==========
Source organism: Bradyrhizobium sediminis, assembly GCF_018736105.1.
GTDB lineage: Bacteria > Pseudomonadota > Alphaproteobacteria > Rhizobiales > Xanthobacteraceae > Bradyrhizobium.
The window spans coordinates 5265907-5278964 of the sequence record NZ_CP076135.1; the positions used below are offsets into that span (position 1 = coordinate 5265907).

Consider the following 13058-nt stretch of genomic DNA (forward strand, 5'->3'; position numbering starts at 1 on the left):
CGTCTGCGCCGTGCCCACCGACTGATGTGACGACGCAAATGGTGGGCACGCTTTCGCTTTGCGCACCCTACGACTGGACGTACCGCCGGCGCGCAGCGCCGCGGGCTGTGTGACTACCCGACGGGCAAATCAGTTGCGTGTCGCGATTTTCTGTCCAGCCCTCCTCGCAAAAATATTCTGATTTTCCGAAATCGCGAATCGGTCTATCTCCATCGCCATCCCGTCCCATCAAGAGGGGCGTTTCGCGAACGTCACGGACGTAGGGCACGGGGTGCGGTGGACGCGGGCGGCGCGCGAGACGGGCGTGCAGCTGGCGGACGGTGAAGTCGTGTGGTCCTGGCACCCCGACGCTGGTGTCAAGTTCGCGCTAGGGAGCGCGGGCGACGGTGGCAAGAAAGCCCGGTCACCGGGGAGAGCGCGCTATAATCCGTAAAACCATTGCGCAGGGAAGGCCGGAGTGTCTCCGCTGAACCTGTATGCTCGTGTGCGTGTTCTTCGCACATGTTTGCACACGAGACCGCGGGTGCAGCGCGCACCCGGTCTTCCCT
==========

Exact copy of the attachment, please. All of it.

Source organism: Bradyrhizobium sediminis, assembly GCF_018736105.1.
GTDB lineage: Bacteria > Pseudomonadota > Alphaproteobacteria > Rhizobiales > Xanthobacteraceae > Bradyrhizobium.
The window spans coordinates 5265907-5278964 of the sequence record NZ_CP076135.1; the positions used below are offsets into that span (position 1 = coordinate 5265907).

Consider the following 13058-nt stretch of genomic DNA (forward strand, 5'->3'; position numbering starts at 1 on the left):
CGTCTGCGCCGTGCCCACCGACTGATGTGACGACGCAAATGGTGGGCACGCTTTCGCTTTGCGCACCCTACGACTGGACGTACCGCCGGCGCGCAGCGCCGCGGGCTGTGTGACTACCCGACGGGCAAATCAGTTGCGTGTCGCGATTTTCTGTCCAGCCCTCCTCGCAAAAATATTCTGATTTTCCGAAATCGCGAATCGGTCTATCTCCATCGCCATCCCGTCCCATCAAGAGGGGCGTTTCGCGAACGTCACGGACGTAGGGCACGGGGTGCGGTGGACGCGGGCGGCGCGCGAGACGGGCGTGCAGCTGGCGGACGGTGAAGTCGTGTGGTCCTGGCACCCCGACGCTGGTGTCAAGTTCGCGCTAGGGAGCGCGGGCGACGGTGGCAAGAAAGCCCGGTCACCGGGGAGAGCGCGCTATAATCCGTAAAACCATTGCGCAGGGAAGGCCGGAGTGTCTCCGCTGAACCTGTATGCTCGTGTGCGTGTTCTTCGCACATGTTTGCACACGAGACCGCGGGTGCAGCGCGCACCCGGTCTTCCCT